The Best Tung Oil for Oak Refinishing


Tung oil has been used for centuries as a finish for wood and for many other purposes.The Chinese used tung oil to waterproof masts and sails for their junks. The U.S. military used tung oil to coat military parts during World War II. In addition to being water resistant, tung oil resists many alkalis and acids as well. Tung oil remains flexible over time and accommodates the continuous expansion and contraction of wood surfaces. It also maintains its color while other oils like linseed oil darken over time.

Pure Polymerized Tung Oil

Pure polymerized tung oil is the best kind for oak refinishing. Wod looses moisture over time; oils are used to restore wood to its natural appearance. As tung oil dries on a wood surface the molecules bind together, forming a tight bond that is waterproof and resistant to many chemicals. This bonding process also makes the surface flexible and resistant to wear and tear. Polymerization is a cooking process that alters the molecular structure of tung oil, intensifying its natural bonding tendency.

Ultraviolet Light

Ultraviolet radiation causes photo degradation, a form of damage to either the coating or the wood fibers. The initial damage is fairly minimal, but with continued UV exposure and compounded by moisture, the process soon causes extensive damage to the coating and then to the wood itself.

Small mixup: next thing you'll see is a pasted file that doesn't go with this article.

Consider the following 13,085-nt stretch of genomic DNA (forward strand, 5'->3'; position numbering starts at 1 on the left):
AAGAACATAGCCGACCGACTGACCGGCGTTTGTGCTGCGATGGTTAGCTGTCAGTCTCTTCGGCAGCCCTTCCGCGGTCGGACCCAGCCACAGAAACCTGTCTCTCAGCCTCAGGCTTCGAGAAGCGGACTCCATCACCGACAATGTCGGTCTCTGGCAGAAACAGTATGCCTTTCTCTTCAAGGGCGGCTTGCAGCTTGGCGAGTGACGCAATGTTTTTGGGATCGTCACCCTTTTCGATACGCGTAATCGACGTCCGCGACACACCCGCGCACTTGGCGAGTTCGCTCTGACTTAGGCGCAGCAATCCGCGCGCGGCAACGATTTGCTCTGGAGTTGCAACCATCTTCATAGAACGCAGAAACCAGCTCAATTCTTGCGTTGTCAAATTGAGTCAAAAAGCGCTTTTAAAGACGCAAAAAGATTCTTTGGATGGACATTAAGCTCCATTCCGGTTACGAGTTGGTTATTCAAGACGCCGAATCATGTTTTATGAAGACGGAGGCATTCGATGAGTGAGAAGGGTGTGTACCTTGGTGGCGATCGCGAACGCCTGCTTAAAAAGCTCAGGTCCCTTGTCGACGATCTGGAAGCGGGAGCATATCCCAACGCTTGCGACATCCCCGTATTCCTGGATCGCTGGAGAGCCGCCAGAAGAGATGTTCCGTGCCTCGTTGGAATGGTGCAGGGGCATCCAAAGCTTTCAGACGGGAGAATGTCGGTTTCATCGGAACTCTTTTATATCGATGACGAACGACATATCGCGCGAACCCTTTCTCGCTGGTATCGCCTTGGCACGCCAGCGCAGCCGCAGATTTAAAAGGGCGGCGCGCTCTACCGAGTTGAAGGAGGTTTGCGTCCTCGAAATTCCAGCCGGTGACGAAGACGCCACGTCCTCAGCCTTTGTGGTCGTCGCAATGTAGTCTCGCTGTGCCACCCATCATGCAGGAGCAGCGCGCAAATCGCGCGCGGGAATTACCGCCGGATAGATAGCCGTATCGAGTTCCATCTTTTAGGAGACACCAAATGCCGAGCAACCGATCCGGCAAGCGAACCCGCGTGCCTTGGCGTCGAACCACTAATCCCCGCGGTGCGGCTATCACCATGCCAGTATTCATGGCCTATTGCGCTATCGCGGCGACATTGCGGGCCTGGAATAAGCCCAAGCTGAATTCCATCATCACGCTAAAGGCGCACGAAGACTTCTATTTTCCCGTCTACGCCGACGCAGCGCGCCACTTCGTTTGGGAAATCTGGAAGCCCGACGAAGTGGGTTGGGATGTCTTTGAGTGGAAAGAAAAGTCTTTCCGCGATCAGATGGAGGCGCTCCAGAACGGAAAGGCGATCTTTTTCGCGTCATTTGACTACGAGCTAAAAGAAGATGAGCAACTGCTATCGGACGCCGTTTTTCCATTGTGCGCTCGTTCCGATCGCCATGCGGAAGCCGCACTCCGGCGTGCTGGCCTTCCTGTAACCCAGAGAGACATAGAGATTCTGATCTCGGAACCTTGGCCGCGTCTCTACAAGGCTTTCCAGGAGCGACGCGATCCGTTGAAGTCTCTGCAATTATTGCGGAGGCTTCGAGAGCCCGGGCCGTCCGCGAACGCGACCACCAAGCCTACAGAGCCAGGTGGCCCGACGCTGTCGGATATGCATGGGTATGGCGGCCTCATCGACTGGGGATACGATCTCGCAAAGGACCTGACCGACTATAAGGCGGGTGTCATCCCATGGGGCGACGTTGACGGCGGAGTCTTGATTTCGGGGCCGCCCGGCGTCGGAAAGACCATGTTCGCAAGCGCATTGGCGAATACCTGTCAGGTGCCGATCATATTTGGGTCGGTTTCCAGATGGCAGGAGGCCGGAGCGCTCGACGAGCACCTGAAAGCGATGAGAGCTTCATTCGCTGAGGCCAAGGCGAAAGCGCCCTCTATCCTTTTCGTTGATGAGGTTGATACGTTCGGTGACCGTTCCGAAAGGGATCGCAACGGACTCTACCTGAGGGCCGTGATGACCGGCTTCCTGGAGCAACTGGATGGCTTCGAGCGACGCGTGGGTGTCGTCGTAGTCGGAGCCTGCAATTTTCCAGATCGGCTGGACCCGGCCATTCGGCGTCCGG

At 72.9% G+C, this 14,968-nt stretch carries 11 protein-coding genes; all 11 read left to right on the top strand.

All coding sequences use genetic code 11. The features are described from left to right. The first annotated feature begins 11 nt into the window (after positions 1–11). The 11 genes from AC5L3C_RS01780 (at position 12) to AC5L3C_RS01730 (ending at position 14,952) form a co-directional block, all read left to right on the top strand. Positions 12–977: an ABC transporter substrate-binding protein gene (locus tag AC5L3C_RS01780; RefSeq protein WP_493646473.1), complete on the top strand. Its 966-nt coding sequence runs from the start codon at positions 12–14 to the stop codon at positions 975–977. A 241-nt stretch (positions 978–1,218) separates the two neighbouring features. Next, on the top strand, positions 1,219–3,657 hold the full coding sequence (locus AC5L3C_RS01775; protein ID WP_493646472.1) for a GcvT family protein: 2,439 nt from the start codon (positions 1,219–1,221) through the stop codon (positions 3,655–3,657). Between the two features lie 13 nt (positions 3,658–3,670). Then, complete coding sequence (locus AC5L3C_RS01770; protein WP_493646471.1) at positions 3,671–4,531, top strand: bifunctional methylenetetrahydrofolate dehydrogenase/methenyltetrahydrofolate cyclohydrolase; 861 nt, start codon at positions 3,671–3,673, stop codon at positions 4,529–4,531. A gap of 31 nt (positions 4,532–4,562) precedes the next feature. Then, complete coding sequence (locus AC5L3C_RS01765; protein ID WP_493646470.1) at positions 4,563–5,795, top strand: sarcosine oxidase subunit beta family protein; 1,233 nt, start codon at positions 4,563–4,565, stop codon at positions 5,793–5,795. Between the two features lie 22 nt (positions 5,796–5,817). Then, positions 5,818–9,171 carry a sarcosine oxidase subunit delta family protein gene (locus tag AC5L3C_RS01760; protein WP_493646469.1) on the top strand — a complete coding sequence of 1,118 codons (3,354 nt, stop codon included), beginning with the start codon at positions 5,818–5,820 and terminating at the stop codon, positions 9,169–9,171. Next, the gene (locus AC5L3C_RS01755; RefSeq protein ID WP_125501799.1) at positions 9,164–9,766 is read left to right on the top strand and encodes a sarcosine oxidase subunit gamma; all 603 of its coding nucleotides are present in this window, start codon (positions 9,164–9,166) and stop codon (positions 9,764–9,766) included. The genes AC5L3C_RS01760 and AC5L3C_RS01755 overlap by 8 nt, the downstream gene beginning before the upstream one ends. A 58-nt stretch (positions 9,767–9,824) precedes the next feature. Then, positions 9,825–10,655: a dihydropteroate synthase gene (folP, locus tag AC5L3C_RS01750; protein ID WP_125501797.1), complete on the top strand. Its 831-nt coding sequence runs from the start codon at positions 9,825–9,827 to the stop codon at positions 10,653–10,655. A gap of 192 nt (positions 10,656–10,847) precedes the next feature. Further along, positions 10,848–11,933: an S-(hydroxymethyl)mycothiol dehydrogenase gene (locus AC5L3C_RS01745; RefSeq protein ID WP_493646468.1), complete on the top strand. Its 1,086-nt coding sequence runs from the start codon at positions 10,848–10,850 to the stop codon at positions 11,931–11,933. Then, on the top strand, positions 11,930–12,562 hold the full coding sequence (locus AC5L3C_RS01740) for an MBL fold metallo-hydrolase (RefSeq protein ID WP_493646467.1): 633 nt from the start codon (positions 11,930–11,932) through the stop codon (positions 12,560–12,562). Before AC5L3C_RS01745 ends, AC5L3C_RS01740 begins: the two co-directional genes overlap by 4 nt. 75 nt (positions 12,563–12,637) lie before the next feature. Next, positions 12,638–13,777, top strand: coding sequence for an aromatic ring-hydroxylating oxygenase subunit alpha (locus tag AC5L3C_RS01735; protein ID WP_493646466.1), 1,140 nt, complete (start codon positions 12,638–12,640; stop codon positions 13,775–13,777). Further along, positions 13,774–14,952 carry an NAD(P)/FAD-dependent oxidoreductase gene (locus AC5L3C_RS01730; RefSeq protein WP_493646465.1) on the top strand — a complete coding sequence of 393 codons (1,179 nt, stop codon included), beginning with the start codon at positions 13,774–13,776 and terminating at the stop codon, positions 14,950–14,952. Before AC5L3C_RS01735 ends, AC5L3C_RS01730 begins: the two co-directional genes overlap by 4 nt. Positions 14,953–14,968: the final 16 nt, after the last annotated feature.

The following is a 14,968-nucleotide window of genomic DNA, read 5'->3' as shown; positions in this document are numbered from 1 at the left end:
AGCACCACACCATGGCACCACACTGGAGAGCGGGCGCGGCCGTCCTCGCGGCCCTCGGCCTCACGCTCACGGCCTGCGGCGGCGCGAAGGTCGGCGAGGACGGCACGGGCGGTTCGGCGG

Preparation of the Wood

The wood surface needs to be cleaned of all foreign substances (lint, dirt, grease, wax, oil, old paint or varnish). New wood surfaces need to be sanded with a fine grade sandpaper. This allows maximum penetration of the tung oil into the wood pores.

Applying the Tung Oil

When applying the tung oil the temperature should be between 55 and 75 degrees F and the humidity should be less than 65 percent or you will have difficulty applying the finish and the finish will need more time for cure. Apply the first coat liberally with a paintbrush. Allow the application to soak in for 10 to 15 minutes then wipe the entire surface with a clean rag or cheese cloth. Allow the first coat to cure for six to eight hours. Let the coating dry; apply the next layer using the same procedure but with less finish. Then repeat the process for four more layers to get strong protection and a nice looking finish. To avoid streaking and flashing (dull spots in the finish from moisture trapped between the layers due to insufficient curing time) perform the cure test. This consists of pushing your fingertips against the grain of the wood over the various parts of the surface to be refinished; if there is any grab or friction, allow more time for curing. Repeat the test every couple of hours until your fingers slip easily across the surface.


The maintenance schedule will depend on the exposure to UV light. High exposure to sunlight, moisture or high temperatures will require annual maintenance. For more moderate exposure the maintenance will be needed every three years. Cracks in the finish are usually fine microscopic lines that are easily filled by applying another coat of tung oil. There is really no limit to the number of coats that can be applied. Simply apply another coat of tung oil when maintenance is due.

Keywords: Tung oil, Polymerized Tung Oil, Oak Refinishing

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